One way of providing e.g. that light is predominantly directed into the positive first order at expense e.g. of transmission at the negative first order is by dividing each zone into three equal areas and arrange a staircase effect on the phase of light. This is shown in FIG. 3a. The phase difference between each step must now be equivalent to λ/3 where λ is the design wavelength. In this case, it is possible to calculate that 68% of the light intensity will arise from the positive first order. If one divides the zones into four areas, the phase difference between each step is now equivalent to λ/4 and 81% of the light intensity will arise from positive first order. Thus as one increases the number of steps in the staircase of phase delay over each zone width, the action is to direct more and more of the light into the positive first order diffraction image. As more and more steps such as shown in FIG. 3b are introduced the overall shape of the contour becomes equivalent to a curve so that the total change in phase at the edge of the zone will be λ. We prefer to use the arrangement as shown in FIG. 3c, where the overall shape of the contour of each zone is formed as a smooth curve. However manufacturing techniques may leave a stepped profile which approximates to the smooth curve. Manufacturing errors may also preclude a precisely vertical step at the edge of each zone as shown in these drawings. Some degree of rounding of this edge has little effect on the intensities of the diffractive order.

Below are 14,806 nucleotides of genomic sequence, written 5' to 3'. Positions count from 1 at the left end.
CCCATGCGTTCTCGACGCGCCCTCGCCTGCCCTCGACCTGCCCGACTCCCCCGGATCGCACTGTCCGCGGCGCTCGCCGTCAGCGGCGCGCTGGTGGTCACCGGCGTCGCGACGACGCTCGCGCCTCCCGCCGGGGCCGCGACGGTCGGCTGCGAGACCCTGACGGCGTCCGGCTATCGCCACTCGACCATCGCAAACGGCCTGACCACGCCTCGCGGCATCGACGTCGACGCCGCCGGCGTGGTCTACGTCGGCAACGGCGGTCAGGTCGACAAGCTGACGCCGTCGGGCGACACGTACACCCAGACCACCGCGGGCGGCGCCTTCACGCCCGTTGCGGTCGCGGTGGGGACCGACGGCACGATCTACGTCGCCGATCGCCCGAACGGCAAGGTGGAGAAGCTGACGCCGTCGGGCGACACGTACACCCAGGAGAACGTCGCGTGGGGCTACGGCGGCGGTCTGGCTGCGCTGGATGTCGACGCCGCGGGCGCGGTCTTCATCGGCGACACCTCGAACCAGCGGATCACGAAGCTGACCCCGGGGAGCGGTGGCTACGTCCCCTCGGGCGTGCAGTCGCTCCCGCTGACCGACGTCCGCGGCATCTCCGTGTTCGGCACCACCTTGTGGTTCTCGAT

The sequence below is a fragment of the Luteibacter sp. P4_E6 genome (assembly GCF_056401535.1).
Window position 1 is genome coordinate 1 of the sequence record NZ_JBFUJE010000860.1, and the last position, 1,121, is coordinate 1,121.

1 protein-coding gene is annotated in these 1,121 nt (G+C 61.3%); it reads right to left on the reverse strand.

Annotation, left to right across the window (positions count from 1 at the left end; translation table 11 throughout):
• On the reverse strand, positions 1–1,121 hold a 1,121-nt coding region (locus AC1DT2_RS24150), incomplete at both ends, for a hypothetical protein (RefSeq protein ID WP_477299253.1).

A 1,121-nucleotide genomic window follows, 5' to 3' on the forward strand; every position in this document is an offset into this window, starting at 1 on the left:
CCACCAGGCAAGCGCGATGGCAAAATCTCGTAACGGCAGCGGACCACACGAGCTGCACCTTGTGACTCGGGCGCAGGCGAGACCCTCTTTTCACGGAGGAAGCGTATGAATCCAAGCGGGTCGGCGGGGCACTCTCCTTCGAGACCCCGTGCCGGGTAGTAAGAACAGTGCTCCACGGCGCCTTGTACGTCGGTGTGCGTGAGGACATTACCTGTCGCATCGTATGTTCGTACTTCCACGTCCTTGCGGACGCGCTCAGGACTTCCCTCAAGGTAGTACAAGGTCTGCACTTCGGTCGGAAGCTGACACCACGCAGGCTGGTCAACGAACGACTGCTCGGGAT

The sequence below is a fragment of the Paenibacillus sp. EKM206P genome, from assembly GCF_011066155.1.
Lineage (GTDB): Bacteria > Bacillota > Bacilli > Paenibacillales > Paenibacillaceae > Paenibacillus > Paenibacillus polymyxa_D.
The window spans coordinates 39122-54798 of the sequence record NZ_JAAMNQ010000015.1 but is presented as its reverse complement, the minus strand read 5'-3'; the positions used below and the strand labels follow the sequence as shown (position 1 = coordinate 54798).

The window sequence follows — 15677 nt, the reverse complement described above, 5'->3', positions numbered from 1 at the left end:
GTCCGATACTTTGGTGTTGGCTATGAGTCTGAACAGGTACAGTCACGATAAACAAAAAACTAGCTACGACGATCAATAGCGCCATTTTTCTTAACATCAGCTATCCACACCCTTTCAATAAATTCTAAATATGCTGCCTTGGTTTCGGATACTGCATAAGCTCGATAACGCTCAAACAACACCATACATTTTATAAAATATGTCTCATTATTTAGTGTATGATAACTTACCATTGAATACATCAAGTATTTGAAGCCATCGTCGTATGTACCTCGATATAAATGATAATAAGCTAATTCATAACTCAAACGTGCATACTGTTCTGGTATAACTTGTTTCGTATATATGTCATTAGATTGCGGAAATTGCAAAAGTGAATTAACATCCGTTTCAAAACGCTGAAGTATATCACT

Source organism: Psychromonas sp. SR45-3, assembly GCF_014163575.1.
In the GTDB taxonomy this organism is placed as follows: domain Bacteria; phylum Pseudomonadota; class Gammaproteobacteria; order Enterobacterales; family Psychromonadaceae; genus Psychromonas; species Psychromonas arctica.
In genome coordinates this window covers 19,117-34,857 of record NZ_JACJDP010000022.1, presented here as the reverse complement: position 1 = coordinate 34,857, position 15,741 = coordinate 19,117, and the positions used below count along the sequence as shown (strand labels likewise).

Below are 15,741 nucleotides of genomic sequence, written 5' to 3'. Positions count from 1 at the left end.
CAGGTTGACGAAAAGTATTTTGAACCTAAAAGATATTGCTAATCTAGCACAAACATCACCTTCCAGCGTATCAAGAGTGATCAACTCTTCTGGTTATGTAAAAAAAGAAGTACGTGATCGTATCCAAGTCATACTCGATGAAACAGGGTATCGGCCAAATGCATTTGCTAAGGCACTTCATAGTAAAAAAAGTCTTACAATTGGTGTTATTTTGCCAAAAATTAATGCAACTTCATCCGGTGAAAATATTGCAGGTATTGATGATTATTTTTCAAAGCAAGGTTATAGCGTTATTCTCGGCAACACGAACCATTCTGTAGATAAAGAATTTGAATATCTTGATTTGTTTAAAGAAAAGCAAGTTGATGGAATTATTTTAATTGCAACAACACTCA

The negative first order occurs when the steps or smooth curve are formed in the opposite direction. The definition of +1 order and -1 order is arbitrary although the negative order usually describes a divergent effect and the positive order a convergent effect.